Riding the Atheist Bus
It's a simple question: "Why not try Jesus?" Equally simple is an opposite: "Why believe in a god?" Yet in the United States the first question is widely viewed as positive, or at least ordinary, while the second can be perceived as offensive and even hate speech.
This difference in reaction can't result from the structure of the statements. They're the same. Nor can it be the tone. Nope, it's just the message. Americans think it's good to believe in a god and bad not to. Furthermore, it's good to tell everyone about your belief but bad to be just as open about nonbelief or doubt - especially during the winter holiday season.
Clearly, American nontheists can't get a break.
We in the American Humanist Association found this out first hand when we launched our Washington DC advertising campaign on November 11 with the slogan "Why believe in a god? Just be good for goodness' sake." The venue was the sides, rears and insides of 230 of the city's buses. News coverage of the campaign generated an outpouring of phone calls and e-mails, mostly negative. The largest number came directly to us but hundreds of complaints also came to Metro, the government entity that handles the city's buses and subways. One of the complainers expressed a wish (or perhaps a prayer): "May all your atheist buses break down!"
The sudden high volume of visitors to our special campaign website www.whybelieveinagod.org crashed our server twice. Soon, the conservative talkshow hosts were clamouring to give us air time so they could argue against us and further rouse their audience. And conservative Christian organisations not only denounced our efforts but encouraged their flocks to come bleat in our ears. All this before our bus ads actually started to appear one week later. By the beginning of December we'd received 37,742 hits on our campaign website, logged 638 new members and received over $6,000 in new contributions.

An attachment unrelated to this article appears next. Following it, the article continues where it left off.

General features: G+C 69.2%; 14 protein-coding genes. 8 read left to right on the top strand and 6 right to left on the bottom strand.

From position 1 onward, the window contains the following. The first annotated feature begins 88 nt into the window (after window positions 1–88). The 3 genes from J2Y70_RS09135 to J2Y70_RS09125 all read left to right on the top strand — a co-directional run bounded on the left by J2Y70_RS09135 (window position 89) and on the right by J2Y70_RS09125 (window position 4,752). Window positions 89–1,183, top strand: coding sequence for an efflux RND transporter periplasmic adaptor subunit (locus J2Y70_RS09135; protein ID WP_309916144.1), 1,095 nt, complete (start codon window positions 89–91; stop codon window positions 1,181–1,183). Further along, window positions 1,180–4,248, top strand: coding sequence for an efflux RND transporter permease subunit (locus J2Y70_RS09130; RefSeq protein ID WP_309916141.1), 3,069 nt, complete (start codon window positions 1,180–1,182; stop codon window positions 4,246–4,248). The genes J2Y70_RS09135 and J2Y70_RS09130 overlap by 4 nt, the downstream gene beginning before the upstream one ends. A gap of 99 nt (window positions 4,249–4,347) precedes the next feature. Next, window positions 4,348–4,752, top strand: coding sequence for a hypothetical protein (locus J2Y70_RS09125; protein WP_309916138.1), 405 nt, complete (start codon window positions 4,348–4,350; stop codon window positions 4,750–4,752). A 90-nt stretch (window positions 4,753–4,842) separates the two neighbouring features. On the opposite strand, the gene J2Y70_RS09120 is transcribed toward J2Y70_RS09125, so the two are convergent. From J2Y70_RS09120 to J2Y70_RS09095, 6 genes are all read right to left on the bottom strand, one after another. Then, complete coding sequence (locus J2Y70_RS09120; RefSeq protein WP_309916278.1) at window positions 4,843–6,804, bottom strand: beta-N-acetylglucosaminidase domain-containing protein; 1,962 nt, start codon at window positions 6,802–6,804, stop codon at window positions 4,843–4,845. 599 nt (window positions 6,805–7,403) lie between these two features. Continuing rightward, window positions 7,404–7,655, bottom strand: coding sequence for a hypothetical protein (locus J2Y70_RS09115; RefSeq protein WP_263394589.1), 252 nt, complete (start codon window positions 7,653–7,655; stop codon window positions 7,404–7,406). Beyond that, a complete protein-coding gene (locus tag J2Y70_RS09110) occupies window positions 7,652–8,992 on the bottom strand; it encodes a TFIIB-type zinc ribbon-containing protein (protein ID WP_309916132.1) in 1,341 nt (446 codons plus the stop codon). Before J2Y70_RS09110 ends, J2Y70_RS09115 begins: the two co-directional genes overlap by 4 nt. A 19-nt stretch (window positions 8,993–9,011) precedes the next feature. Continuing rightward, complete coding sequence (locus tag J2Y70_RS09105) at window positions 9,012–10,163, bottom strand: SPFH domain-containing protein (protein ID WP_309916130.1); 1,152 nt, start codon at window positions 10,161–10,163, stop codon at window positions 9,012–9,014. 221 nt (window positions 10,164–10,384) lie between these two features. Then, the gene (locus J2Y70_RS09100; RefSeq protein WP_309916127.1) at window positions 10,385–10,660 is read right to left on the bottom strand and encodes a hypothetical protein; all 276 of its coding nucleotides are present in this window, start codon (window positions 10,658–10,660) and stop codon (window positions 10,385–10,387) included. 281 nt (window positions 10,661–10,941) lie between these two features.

Now, it seems, we have a couple of competitors. The primary one, a local Catholic stay-at-home mother of four, decided to launch a counter campaign: same types of bus advertisements, same number of buses, same topic. Her slogan? "Why believe? Because I created you and I love you, for goodness' sake." The sentiment is signed, "God". The second competitor, Pennsylvania Friends of Christ, announced an ad on 10 buses that will read, "Believe in God. Christ is Christmas for goodness sake."
This led to more newspaper stories and interviews on radio and television. So much so that the company that handles bus advertising for Metro asked us this week if we would be so kind as to quantify all our results for them so they can inform would-be clients just how effective bus ads can be!
If all this buzz sounds a little familiar, it's because it is. Back in October a story in the Guardian went global about the Atheist Bus Campaign in London. The planned adverts, written by comedy writer and Guardian contributor Ariane Sherine, were designed to read: "There's probably no God. Now stop worrying and enjoy your life." This was in reaction to a widely run Christian campaign threatening unbelievers with hellfire. The British Humanist Association agreed to handle the financial contributions for this effort and was able to raise a whopping £120,402 in the first month. Yet none of the adverts have actually appeared on buses, being slated to hit the streets in January.
Naturally, this excitement affected those of us planning promotional efforts for the American Humanist Association. We'd been trying to work up a splashy advertising campaign for Washington DC buses since July but hadn't figured out an ad slogan we really liked. So, when the news hit about the London plans, it became for us like an inspiration, a revelation - dare I say, a miracle?
We accelerated our work, experimenting with a range of slogans, until finally settling on the one. Then we contracted for the ad space, designed and printed the signs, bought display ads in the New York Times and Washington Post, and the rest followed.
The media is still heated up. There's more to come. But we pause amid the flurry and fury to reach our hands across the pond in gratitude and solidarity with our likeminded friends in the UK. The work of each enhances that of the other as we both let millions of atheists, agnostics and humanists know there are others like them and organisations to serve their needs and advance their ideals.
© 2008 Guardian News and Media Limited